Opinion: By moving US’ Israel embassy, Trump foments unrest
Global Times

(Illustration: Global Times) 

Monday witnessed the opening of the US Embassy in Israel's Jerusalem. US Ambassador to Israel David Friedman optimistically said that "this decision will ultimately create greater stability rather than less," as clashes between tens of thousands of Palestinians and Israel police left at least 62 dead and more than 2,000 injured. There could be even more Palestinians turning to violence and extremism to fight against Israel. 

Armed struggle was an important means used during the early stages of the Palestinian national liberation movement. The Palestinian National Charter stipulated that armed struggle is the only way to liberate Palestine. Late Palestinian leader Yasser Arafat reiterated the significance of armed struggle against Israel. He also claimed that "the Palestinian is no longer refugee 'number so and so,' but the member of a people who hold the reins of their own destiny and are in a position to determine their own future."

Later, with growing support of the Arab world as well as proactive mediation by countries outside the region, Palestine gained the bargaining chip to negotiate with Israel and the establishment of a Palestinian state through peaceful means became possible. Some Palestinian factions have gradually given up violent struggle and proactively participated in peace talks and regional governance.  

Later, ties between Palestine and Israel were stuck in a queer cycle - preparing for peace talks - failing in peace talks - protests and demonstrations - being marginalized by other global hot button issues - preparing for a new round of peace talks. Meanwhile, Palestinians are also at loose ends over choosing violent or peaceful means, and extreme or moderate way to go about their goal. 

After the US proposed to be a mediator between Israelis and Palestinians and moved the US embassy in Israel to Jerusalem, the dream of peace talks of a majority of Palestinians has been shattered. The relocation of the embassy implies that Washington officially recognizes Jerusalem as the capital of Israel, which makes Palestine lose hope of appealing to the world to recognize East Jerusalem as its own capital.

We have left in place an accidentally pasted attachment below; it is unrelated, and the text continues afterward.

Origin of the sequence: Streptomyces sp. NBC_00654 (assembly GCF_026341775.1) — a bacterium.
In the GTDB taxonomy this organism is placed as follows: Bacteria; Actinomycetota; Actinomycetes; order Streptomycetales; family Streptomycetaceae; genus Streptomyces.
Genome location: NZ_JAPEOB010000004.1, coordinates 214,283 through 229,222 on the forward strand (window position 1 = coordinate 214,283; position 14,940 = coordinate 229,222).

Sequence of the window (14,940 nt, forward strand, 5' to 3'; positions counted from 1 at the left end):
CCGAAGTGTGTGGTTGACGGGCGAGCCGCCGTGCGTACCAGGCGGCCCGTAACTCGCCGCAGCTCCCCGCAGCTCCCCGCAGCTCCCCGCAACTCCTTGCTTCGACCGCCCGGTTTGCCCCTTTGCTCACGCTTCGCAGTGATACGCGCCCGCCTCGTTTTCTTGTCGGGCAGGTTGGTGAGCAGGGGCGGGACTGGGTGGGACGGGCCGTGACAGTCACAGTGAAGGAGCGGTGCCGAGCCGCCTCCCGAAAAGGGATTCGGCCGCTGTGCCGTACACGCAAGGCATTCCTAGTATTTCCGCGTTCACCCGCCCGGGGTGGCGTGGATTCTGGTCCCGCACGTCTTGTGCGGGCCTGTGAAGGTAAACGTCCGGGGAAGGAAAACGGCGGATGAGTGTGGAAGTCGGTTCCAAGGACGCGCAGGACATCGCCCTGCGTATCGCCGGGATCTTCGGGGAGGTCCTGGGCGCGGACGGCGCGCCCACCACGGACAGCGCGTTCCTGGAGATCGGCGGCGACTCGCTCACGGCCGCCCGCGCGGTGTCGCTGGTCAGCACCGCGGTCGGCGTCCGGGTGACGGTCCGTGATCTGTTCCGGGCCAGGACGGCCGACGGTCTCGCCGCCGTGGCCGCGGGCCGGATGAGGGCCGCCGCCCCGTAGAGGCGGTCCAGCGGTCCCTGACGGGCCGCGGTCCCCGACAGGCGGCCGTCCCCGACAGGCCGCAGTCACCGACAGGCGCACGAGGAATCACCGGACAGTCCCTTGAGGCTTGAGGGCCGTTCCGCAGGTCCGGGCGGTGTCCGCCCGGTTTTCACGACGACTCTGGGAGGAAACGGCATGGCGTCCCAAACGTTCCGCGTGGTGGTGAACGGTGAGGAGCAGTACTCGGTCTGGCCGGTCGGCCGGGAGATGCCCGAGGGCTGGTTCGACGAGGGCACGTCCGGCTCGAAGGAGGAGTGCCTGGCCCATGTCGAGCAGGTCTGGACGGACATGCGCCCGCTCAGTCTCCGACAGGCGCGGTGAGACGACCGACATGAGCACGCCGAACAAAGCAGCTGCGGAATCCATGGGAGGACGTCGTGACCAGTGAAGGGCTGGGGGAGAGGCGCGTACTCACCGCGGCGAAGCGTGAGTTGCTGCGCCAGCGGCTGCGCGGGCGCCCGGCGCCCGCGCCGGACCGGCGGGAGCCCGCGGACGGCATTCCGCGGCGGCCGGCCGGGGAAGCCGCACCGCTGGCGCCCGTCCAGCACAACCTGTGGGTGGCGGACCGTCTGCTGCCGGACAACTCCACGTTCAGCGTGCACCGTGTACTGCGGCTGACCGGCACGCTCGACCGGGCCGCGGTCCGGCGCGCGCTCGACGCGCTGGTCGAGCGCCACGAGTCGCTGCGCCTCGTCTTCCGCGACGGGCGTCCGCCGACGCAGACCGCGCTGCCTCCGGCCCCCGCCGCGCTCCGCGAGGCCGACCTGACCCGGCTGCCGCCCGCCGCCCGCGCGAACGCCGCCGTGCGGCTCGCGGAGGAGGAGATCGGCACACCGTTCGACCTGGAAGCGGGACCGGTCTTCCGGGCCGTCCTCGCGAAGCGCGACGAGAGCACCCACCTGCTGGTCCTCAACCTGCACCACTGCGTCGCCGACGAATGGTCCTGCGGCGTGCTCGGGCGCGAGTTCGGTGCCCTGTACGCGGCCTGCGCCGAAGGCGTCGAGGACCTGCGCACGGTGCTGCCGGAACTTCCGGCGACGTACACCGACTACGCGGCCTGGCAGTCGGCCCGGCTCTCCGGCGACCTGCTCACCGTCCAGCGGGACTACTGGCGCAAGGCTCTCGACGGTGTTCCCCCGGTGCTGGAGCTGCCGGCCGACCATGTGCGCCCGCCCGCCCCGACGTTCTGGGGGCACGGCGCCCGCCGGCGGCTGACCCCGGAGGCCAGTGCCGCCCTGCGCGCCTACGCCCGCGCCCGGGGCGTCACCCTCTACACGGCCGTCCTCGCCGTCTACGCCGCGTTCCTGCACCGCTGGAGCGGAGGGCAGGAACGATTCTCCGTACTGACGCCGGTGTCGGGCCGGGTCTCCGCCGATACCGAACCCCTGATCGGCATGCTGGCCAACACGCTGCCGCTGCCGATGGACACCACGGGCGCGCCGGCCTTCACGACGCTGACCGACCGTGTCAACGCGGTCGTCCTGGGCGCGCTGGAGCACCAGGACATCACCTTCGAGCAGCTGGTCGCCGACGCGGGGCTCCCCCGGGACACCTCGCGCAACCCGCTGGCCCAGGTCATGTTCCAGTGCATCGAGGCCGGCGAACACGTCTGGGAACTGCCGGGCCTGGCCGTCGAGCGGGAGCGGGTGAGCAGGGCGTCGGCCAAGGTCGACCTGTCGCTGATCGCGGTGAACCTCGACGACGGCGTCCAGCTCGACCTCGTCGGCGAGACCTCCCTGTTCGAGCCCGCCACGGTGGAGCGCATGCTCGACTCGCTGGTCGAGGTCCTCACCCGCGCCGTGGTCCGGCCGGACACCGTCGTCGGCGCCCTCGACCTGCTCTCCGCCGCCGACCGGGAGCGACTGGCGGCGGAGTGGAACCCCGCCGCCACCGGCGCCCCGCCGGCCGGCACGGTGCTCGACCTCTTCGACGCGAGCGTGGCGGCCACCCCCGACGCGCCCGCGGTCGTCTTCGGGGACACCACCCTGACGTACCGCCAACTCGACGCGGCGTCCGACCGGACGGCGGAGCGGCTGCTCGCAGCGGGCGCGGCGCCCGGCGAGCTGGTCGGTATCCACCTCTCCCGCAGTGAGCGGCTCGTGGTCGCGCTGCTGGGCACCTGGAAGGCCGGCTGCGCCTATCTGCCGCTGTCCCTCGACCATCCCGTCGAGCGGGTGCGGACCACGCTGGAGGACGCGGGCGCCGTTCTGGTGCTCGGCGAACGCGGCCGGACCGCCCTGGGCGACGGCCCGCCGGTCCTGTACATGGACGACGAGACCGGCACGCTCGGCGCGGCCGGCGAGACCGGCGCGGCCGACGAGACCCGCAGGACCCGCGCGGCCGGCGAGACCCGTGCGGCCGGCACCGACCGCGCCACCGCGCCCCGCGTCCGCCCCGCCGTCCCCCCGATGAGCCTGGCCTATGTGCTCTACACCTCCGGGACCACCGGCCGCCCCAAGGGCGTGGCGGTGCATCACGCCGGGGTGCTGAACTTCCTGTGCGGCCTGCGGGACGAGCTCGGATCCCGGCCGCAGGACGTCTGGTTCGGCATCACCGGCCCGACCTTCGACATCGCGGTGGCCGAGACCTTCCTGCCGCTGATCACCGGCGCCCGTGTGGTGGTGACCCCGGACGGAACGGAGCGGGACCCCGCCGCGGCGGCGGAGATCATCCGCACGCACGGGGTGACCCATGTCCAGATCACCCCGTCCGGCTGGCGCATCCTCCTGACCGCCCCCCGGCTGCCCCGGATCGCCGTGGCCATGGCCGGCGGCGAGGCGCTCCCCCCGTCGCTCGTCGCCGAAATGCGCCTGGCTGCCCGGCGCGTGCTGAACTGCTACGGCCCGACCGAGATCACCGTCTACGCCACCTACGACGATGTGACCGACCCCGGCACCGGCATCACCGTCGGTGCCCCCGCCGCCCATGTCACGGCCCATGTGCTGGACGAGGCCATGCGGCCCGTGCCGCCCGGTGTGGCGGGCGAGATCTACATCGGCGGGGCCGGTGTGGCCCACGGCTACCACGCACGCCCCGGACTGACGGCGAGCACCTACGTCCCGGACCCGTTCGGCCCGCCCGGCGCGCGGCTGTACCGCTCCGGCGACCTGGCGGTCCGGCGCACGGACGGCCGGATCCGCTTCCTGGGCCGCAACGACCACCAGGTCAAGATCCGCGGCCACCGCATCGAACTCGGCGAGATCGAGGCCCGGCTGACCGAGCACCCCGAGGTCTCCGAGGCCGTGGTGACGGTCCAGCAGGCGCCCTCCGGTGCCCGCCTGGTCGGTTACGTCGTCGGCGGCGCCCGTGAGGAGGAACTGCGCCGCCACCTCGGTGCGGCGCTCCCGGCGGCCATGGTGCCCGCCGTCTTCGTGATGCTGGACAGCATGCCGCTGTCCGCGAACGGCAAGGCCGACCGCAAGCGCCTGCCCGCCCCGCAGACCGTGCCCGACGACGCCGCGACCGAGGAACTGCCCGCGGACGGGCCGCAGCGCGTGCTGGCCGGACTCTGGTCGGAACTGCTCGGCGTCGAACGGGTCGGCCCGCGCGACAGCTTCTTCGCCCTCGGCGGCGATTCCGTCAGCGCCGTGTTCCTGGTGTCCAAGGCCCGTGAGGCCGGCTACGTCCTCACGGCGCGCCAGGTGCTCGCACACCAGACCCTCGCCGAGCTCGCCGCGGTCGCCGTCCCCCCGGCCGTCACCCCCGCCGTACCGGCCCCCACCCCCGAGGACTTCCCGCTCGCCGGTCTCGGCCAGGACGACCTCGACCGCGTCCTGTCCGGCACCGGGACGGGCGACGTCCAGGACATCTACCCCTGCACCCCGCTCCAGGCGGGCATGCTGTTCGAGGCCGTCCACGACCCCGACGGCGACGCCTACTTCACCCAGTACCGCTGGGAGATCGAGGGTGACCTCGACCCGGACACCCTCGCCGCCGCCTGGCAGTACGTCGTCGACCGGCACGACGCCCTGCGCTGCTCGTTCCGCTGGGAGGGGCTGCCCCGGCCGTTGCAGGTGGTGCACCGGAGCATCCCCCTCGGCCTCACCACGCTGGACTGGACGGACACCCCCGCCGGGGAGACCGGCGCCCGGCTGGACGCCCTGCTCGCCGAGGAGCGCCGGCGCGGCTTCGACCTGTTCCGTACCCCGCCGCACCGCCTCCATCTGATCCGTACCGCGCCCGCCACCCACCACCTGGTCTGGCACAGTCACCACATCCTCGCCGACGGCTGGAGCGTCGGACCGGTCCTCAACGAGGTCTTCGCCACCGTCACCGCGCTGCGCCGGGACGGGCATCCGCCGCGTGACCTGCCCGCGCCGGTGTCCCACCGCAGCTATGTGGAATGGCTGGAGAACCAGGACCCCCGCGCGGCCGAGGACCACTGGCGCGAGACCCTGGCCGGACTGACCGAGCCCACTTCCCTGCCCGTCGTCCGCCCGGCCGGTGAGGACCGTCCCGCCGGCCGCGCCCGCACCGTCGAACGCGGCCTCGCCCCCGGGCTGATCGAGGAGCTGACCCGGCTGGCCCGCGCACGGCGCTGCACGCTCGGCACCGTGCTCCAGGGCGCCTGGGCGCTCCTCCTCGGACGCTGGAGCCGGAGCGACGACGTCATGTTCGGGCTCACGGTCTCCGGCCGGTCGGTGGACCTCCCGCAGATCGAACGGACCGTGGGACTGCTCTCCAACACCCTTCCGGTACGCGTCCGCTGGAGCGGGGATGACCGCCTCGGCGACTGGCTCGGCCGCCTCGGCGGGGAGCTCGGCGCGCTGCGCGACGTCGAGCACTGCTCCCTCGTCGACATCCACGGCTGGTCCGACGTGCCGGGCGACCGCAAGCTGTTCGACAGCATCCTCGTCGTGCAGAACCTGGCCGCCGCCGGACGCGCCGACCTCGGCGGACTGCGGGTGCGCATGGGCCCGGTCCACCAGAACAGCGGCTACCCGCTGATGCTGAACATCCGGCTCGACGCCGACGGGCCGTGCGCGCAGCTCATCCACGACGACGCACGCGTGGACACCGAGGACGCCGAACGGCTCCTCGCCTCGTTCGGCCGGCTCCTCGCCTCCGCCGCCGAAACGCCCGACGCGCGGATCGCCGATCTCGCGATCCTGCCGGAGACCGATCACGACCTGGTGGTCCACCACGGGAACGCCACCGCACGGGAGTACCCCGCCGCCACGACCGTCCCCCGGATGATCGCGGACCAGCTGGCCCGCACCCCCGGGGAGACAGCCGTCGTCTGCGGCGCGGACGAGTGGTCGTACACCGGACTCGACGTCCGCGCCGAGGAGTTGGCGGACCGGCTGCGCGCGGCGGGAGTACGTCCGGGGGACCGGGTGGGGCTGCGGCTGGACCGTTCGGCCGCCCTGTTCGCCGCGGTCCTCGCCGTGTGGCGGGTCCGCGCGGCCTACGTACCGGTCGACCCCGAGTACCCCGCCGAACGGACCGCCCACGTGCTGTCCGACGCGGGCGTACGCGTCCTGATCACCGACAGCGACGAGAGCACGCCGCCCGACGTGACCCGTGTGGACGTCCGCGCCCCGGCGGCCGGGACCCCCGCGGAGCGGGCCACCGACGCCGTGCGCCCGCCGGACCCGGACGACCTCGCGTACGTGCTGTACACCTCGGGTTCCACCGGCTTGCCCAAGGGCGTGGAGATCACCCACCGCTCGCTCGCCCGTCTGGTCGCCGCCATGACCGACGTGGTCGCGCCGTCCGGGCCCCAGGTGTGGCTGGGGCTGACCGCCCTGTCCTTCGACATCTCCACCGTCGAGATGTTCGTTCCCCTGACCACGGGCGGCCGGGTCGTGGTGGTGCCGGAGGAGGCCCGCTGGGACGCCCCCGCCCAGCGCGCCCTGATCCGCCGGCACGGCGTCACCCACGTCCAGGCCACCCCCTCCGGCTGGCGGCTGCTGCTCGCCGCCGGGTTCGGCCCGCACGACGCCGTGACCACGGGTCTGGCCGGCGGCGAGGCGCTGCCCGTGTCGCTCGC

Palestine is facing challenges - at home, it has not achieved internal reconciliation and does not have enough strength and leverage to negotiate with Israel, and abroad it lacks the backing for peace talks. Even major nations, such as the US, which offered to help mediate differences between the two countries, can hardly win the trust of Palestine. Fair peace talks can only be an extravagant hope for Palestine any time soon.

Therefore, violence will once again become the choice of many Palestinians. As hope is lost in peace talks, Palestine has limited choices - compromising with Israel or resorting to armed struggle against it. Given the long-term ethnic contradictions, most Palestinians would prefer the latter. 

After protests against the US move to shift its embassy failed, attacks against Israelis near the settlements in Jerusalem are likely to increase. 

In addition, some Palestinian violence may be tinged with extremism. Due to regional turmoil, poor development and spread of extremism in the Middle East over the past few years, Palestine has also seen the emergence of Islamic extremist factions. Ordinary Palestinians used to reject extremism. But once armed struggle becomes the only way out, extremism may sneak in, distorting the Palestinian national liberation movement and complicating the crisis. 

Is Trump creating greater stability or a larger powder keg? It remains to be seen.